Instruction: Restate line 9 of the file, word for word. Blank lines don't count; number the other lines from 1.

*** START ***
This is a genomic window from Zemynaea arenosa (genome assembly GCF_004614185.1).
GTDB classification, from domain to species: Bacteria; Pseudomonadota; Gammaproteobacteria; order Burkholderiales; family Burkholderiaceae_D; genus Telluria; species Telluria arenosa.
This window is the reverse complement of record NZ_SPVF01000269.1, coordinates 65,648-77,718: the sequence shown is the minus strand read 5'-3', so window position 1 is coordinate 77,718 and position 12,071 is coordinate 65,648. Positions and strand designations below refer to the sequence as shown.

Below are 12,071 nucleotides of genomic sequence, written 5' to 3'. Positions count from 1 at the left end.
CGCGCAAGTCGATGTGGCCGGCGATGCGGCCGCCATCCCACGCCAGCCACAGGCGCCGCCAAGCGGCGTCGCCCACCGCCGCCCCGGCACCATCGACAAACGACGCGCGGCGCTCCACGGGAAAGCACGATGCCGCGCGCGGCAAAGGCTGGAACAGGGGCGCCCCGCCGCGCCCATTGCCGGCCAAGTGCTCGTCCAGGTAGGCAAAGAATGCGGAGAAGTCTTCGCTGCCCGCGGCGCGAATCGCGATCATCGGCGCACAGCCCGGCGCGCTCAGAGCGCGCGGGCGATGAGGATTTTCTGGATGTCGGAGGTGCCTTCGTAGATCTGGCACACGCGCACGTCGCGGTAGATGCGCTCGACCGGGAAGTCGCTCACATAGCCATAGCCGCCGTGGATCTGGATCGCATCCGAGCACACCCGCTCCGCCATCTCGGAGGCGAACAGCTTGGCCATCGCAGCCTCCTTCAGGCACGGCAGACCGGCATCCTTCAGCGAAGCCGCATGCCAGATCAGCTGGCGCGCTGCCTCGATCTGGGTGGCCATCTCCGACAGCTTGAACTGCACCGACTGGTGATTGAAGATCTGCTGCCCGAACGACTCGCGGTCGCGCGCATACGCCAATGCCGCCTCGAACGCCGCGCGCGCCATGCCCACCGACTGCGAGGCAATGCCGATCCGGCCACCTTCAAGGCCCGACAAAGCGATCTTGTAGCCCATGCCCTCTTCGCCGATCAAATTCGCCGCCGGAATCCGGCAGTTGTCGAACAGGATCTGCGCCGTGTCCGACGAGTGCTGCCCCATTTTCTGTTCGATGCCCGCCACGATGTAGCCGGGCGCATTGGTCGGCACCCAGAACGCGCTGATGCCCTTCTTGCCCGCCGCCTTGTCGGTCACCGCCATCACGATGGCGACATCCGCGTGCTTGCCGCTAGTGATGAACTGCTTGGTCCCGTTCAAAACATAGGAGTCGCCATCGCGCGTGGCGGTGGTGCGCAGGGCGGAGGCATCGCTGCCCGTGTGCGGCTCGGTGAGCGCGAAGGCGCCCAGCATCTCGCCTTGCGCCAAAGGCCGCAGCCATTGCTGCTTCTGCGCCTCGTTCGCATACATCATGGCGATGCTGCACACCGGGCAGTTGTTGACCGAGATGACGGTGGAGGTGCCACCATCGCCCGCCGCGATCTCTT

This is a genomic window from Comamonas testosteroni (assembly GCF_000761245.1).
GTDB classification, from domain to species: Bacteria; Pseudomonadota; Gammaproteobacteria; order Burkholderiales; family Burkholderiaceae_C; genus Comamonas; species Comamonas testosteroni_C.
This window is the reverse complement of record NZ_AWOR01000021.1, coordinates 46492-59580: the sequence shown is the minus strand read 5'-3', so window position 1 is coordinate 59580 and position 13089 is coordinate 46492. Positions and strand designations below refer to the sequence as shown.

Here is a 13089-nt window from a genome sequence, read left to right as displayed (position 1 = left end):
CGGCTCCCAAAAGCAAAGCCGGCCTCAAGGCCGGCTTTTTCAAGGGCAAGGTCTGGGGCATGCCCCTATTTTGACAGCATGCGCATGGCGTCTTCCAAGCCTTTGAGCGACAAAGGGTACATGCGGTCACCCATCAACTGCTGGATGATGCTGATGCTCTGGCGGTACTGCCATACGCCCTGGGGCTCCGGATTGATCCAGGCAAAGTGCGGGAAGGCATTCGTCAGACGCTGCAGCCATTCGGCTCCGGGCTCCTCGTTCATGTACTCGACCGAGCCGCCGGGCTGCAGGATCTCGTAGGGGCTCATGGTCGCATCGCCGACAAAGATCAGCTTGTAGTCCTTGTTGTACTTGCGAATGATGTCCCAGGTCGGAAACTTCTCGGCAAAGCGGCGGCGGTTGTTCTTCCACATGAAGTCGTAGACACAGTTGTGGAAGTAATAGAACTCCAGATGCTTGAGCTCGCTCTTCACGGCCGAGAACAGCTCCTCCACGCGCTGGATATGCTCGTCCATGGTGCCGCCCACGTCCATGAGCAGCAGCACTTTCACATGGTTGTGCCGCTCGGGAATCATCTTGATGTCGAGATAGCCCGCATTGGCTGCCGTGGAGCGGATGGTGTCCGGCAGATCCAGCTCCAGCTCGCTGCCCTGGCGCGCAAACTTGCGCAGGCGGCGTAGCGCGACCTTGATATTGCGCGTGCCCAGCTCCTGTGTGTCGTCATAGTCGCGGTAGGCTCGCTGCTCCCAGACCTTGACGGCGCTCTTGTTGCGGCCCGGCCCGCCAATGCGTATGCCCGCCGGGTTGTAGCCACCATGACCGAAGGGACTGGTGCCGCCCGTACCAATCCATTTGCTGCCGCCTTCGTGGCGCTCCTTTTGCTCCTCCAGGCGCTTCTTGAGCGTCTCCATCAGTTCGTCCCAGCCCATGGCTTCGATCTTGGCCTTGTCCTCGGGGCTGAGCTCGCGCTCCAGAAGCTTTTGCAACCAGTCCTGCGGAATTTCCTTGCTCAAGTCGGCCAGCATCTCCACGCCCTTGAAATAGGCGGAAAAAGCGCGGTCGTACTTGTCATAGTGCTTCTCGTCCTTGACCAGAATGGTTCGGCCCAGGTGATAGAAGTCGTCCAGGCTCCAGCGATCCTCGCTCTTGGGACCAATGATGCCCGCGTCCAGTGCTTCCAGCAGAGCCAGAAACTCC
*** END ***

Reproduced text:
Here is a 13089-nt window from a genome sequence, read left to right as displayed (position 1 = left end):